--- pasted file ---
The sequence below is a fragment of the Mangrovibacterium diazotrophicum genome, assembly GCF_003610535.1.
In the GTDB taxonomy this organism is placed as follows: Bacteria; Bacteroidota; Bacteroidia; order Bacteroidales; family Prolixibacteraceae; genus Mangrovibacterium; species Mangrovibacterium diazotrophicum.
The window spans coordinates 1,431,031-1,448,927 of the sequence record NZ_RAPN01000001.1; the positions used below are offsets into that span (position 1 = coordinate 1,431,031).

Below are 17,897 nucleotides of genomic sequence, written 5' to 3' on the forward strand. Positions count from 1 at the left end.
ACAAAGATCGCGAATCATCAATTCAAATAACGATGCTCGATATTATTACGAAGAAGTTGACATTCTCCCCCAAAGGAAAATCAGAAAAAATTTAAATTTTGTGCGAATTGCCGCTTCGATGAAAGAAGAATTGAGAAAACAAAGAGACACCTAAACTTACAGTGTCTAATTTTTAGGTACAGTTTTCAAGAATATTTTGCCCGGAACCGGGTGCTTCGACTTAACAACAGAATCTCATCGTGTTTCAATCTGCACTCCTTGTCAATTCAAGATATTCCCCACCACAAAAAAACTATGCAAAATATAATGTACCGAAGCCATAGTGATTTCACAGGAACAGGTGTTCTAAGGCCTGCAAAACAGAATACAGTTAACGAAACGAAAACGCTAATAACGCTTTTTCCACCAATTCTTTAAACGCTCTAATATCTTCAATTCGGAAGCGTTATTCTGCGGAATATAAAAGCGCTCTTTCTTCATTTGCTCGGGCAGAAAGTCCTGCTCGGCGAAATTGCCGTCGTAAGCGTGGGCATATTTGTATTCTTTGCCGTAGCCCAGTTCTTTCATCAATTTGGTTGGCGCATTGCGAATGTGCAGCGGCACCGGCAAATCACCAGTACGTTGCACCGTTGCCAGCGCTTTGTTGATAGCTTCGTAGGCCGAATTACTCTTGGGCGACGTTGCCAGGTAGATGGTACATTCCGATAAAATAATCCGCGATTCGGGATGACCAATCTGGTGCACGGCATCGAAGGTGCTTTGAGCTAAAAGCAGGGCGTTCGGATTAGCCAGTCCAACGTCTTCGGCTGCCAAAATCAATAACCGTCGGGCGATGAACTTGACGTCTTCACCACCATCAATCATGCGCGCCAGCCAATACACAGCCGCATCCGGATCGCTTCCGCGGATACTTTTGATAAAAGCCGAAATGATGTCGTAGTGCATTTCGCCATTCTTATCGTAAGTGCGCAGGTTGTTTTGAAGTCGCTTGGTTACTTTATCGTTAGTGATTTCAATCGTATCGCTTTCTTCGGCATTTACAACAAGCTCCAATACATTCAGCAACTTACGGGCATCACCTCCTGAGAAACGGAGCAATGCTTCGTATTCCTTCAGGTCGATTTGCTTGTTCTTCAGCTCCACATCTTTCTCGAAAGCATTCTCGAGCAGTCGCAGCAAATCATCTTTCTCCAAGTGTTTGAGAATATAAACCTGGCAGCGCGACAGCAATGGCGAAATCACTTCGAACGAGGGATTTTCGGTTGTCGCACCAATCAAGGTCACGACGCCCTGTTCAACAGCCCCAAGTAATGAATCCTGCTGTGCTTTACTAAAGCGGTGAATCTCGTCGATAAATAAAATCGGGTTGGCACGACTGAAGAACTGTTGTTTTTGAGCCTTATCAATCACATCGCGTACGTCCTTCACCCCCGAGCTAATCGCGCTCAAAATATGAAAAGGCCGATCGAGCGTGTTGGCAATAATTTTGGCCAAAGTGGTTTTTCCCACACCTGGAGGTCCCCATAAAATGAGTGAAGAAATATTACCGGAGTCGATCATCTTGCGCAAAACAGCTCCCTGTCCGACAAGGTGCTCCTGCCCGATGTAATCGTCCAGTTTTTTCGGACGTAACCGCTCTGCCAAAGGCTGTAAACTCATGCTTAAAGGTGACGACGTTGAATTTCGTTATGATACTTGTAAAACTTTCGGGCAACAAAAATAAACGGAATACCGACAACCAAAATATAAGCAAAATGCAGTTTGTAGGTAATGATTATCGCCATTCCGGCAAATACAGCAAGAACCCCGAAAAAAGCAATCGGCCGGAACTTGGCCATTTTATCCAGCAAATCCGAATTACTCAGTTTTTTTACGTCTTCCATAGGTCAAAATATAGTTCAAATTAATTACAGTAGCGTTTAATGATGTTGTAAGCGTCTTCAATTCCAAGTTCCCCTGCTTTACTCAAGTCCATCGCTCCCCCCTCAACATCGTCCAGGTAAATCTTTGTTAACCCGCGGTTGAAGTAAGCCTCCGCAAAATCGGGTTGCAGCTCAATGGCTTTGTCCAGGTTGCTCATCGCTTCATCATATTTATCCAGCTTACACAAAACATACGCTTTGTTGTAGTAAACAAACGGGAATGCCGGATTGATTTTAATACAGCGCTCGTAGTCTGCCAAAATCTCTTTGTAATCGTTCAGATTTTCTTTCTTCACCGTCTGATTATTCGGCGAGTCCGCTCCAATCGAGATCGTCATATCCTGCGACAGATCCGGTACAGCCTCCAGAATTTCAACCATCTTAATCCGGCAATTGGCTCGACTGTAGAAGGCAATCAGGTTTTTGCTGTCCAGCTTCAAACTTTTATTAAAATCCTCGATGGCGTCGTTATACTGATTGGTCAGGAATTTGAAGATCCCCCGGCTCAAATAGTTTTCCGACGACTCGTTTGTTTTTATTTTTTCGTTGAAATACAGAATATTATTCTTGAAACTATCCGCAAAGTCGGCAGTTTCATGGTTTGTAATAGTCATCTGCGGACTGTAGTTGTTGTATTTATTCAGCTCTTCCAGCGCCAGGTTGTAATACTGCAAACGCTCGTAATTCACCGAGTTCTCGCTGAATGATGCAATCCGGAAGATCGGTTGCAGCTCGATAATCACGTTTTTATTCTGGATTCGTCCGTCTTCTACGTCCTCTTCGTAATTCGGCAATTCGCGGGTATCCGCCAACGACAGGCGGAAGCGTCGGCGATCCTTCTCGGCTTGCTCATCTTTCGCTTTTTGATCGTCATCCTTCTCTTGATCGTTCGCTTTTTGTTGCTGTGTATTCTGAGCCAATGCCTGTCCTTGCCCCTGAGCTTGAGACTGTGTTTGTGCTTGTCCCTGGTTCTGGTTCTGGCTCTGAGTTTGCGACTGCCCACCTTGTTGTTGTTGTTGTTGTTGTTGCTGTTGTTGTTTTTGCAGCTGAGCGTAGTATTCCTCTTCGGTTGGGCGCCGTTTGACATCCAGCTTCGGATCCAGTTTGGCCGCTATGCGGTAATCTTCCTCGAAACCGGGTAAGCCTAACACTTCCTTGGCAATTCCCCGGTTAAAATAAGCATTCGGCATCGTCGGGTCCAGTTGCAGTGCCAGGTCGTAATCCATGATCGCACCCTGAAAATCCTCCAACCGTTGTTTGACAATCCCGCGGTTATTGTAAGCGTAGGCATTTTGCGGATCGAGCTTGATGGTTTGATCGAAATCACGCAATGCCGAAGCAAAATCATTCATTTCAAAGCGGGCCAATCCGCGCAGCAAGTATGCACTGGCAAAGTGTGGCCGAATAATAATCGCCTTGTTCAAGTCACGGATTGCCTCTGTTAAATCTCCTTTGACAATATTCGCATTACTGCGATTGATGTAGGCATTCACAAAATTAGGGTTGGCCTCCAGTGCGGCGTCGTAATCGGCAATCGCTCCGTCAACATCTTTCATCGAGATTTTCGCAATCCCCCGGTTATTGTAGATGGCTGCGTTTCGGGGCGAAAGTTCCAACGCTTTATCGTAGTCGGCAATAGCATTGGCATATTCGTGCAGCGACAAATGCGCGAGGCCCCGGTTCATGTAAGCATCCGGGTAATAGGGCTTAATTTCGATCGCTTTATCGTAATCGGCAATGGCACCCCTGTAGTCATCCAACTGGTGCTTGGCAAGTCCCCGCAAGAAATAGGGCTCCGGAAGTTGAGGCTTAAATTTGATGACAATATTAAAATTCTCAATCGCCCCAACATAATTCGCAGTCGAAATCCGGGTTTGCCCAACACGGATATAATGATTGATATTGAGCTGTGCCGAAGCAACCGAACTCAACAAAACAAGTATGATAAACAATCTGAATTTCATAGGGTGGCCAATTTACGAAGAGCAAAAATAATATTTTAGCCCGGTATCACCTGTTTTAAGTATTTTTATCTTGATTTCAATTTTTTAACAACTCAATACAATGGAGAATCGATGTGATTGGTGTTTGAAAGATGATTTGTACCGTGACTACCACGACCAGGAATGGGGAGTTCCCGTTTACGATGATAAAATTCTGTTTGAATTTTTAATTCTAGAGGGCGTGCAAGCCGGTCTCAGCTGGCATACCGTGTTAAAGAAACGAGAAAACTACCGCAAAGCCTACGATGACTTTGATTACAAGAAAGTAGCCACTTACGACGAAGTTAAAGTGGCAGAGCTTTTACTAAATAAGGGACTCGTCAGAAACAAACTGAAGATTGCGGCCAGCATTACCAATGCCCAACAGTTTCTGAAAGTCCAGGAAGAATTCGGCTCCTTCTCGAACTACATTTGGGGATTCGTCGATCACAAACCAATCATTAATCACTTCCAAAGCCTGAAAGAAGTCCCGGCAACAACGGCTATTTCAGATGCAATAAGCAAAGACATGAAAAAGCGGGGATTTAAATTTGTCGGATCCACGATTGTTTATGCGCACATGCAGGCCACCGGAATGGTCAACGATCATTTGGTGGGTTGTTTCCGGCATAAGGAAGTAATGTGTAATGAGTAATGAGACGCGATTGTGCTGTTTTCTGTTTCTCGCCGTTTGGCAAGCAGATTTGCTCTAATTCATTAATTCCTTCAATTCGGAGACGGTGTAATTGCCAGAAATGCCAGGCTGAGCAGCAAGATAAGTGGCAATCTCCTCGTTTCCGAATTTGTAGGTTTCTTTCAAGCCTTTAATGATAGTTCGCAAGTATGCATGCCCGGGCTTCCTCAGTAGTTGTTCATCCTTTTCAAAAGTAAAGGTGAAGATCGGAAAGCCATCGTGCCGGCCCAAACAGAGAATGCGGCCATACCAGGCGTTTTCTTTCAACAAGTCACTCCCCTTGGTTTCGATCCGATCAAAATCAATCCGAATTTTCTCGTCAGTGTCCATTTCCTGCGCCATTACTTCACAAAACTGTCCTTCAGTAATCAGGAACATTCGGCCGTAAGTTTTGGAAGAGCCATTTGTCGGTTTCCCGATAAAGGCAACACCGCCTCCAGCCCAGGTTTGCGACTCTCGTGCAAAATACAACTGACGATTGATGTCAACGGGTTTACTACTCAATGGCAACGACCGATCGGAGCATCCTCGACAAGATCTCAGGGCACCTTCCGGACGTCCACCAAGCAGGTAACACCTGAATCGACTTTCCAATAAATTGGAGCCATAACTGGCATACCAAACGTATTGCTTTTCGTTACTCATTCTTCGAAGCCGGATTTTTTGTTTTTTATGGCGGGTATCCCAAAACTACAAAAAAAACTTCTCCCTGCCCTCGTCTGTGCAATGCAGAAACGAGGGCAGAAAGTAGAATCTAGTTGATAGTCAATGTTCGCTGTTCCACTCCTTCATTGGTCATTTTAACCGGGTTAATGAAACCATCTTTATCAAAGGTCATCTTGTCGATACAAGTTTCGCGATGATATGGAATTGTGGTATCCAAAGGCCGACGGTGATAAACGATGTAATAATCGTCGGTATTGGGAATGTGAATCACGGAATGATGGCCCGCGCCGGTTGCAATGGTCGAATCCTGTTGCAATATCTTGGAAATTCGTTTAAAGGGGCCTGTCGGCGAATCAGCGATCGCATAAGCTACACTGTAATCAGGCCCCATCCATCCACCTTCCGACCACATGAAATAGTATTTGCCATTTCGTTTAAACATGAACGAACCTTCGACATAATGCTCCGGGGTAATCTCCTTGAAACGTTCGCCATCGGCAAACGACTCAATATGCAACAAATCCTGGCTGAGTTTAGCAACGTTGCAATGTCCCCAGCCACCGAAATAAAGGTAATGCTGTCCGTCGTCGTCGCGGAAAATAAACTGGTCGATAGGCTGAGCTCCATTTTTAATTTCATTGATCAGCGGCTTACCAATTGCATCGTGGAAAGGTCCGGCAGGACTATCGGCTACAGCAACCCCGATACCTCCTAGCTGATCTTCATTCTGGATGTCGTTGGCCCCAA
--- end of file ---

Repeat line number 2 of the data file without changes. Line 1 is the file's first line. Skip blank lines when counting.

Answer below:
In the GTDB taxonomy this organism is placed as follows: Bacteria; Bacteroidota; Bacteroidia; order Bacteroidales; family Prolixibacteraceae; genus Mangrovibacterium; species Mangrovibacterium diazotrophicum.